Engineering technology students harvest the sun’s heat for energy and education

Writer: Lorena Sanchez

In 1979, New Mexico State University constructed a solar-powered furnace to research alternative means of energy. With alternative energy now an up-and-coming focus of study at the College of Engineering, the solar furnace, which had fallen into disuse and disrepair, was recently restored to its former glory.


Undergraduate student Mike Dehmlow (left) and graduate student Kyle Glenn set up a demonstration of a solar-powered furnace to help fellow students learn about renewable sources of energy.

Along with the Physical Science Laboratory, the college was able to enlist the help of students, faculty and staff for a successful restoration, which begin two years ago and was completed in the fall of 2009.

Thomas Jenkins, a professor of engineering technology guided the restoration project, working closely with staff engineer Chris Wise and the retired PSL staff members who were involved in the construction of the furnace in 1979, to ensure the repairs were properly executed.

“These gentlemen were very kind in helping us get materials for the solar furnace and discuss how we could restore and enhance the capabilities of the solar furnace,” Jenkins said.

The energy produced from the furnace is different from what most people associate with solar energy.  Rather than electricity, the furnace produces heat this type of energy production is known as solar thermal energy. “Solar, thermal is taking sunlight and converting it into heat,” Jenkins said.

Jenkins, who heads up the Renewable Energy Technologies program in the engineering technology and surveying engineering department, made certain the restoration was used as a learning opportunity for graduate and undergraduate engineering students.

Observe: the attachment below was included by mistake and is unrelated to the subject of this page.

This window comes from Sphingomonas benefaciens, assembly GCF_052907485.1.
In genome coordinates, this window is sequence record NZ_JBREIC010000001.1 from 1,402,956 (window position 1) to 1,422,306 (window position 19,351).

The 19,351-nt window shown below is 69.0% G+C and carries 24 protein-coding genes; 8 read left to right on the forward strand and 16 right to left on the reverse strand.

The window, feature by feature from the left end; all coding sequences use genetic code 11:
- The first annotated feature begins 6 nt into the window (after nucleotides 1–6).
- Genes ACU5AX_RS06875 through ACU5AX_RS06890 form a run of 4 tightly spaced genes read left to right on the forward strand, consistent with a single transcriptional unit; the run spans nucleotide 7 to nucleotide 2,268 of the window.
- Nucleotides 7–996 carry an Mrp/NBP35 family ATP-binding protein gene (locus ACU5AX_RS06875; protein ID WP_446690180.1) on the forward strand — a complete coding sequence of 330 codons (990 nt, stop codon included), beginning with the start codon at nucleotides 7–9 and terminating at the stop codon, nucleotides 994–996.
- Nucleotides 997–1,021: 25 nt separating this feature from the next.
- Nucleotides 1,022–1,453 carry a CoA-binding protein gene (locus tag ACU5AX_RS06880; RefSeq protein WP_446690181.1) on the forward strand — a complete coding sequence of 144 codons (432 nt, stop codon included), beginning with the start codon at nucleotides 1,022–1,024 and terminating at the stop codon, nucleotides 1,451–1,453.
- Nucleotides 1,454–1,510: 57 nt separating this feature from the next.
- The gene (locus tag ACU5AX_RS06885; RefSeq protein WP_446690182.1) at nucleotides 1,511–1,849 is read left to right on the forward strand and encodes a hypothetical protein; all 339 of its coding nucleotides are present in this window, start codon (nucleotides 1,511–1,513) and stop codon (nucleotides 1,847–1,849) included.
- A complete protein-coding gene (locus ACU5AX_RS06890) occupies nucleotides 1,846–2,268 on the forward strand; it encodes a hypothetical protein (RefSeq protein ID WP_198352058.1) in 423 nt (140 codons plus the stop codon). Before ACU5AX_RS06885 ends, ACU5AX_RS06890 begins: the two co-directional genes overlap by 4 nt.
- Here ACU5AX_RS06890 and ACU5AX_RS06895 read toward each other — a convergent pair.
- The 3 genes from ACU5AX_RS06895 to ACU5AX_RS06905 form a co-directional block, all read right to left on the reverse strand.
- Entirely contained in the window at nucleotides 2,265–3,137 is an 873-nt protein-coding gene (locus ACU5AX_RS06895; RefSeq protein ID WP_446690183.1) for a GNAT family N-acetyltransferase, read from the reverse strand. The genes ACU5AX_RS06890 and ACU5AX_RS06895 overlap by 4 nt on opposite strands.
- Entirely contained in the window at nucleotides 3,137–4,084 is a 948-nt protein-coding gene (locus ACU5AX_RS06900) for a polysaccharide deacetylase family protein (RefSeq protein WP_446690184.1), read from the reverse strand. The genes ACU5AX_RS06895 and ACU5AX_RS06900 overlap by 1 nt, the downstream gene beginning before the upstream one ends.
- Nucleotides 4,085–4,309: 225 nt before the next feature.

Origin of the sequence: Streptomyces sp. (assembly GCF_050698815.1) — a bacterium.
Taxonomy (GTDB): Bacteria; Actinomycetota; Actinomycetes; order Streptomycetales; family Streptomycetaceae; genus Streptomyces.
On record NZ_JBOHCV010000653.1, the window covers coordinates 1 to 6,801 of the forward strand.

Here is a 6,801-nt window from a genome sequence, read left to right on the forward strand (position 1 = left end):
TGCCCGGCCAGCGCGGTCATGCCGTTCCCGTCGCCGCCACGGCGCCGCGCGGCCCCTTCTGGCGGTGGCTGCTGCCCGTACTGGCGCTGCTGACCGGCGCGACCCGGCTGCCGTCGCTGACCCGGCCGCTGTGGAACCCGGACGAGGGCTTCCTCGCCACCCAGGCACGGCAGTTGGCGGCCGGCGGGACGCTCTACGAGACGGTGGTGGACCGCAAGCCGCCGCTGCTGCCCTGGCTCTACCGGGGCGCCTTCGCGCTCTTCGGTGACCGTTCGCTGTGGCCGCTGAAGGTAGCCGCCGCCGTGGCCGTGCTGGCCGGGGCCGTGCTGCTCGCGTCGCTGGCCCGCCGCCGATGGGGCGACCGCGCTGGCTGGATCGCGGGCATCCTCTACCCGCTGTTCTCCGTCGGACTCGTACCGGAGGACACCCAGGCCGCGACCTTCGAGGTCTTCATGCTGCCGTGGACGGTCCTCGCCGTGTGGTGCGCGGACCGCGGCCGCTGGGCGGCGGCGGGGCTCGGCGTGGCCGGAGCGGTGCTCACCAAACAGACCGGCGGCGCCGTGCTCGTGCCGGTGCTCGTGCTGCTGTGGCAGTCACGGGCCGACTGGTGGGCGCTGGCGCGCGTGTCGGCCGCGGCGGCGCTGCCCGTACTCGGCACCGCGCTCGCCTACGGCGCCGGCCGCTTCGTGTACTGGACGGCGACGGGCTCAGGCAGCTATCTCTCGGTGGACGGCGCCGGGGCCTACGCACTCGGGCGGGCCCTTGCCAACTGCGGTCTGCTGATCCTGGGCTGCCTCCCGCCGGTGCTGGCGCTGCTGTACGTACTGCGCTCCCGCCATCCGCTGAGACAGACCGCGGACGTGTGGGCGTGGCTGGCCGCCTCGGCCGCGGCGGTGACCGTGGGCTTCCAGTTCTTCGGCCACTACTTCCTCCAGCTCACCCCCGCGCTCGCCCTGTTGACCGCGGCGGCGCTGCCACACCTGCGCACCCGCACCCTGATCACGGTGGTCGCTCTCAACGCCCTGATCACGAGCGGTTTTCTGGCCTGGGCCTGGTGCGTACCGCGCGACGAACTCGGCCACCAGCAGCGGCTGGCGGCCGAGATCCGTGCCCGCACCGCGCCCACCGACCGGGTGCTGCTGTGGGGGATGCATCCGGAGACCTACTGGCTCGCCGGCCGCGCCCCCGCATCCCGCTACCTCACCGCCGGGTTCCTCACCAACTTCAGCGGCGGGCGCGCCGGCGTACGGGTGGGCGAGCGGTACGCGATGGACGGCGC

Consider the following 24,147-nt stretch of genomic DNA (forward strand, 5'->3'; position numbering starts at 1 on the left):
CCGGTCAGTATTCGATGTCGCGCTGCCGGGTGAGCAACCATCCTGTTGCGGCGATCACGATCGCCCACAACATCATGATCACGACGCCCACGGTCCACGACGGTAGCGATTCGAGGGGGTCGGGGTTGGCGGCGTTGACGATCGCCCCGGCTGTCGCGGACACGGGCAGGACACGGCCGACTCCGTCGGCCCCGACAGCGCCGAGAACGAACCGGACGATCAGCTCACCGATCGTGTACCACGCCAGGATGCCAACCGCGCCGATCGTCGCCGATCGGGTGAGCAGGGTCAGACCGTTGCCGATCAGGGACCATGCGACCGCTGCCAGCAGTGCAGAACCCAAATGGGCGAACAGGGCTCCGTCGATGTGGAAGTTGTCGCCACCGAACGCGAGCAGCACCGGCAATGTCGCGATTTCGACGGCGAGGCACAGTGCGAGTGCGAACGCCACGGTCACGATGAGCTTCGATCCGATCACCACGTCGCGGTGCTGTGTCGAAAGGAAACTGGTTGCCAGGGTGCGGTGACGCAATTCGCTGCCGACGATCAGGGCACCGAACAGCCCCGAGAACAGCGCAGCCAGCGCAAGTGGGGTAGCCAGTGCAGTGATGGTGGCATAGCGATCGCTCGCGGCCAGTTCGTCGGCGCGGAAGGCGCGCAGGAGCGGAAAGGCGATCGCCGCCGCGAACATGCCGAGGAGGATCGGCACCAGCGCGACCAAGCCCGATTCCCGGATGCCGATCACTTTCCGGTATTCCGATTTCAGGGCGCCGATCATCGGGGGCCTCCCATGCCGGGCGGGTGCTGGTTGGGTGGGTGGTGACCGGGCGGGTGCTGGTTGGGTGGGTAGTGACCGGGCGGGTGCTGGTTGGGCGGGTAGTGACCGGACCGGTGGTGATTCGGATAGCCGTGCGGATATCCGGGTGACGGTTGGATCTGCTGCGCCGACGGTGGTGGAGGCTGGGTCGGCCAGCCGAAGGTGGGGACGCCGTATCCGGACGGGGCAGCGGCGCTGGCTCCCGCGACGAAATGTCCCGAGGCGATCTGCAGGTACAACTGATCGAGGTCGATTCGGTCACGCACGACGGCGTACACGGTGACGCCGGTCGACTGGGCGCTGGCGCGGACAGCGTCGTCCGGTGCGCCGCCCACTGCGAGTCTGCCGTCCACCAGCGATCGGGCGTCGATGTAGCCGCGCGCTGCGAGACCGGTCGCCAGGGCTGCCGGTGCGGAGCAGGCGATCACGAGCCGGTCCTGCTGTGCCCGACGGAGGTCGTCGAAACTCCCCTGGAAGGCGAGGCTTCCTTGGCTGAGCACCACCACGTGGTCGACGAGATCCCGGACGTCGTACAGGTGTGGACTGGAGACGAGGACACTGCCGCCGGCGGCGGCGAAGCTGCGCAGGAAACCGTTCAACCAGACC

“It doesn’t power anything. The concept of a solar furnace is mostly theoretical,” Jenkins explained. “Most of its potential is in teaching, including not only theory but applied applications. The engineering technology department is very hands on, very applied oriented.”

Graduate student Kyle Glenn and undergraduate Mike Dehmlow operate the furnace. They conduct demonstrations for visiting students to peak their interest in engineering and help them better understand how renewable energy, such as a solar furnace operates.

“The solar furnace uses a large mirror array, called a heliostat, to track the sun and direct its energy into a stationary concentrator.  The concentrator is [similar] to a magnifying glass that directs the energy into a small focus,” Glenn explained.

Generating heat from sunlight using the furnace produces 4200 watts of energy, which is collected by a panel of 2012 mirrors. The solar furnace reaches temperatures of approximately 2900 degrees Fahrenheit.

“The concentrated solar energy is very intense and generates enough heat flux to distill water, generate electricity, melt metals for materials testing, and produce hydrogen fuel,” Glenn explained.

It’s because of students like Glenn and Dehmlow that the engineering technology and survey engineering department’s spring 2007 renewable energy course became a successful area of study in the College of Engineering.

That single course has evolved into an academic minor Renewable Energy Technology. Students pursuing the minor have the opportunity to learn about solar energy, wind and water energy, fuel cell technology, and hydrogen technology

“The classes are continuing to evolve and change. We’re getting feedback from students so it’s been a very successful thing not only for the department, but for the College of Engineering in recruitment and retention of students,” Jenkins said.

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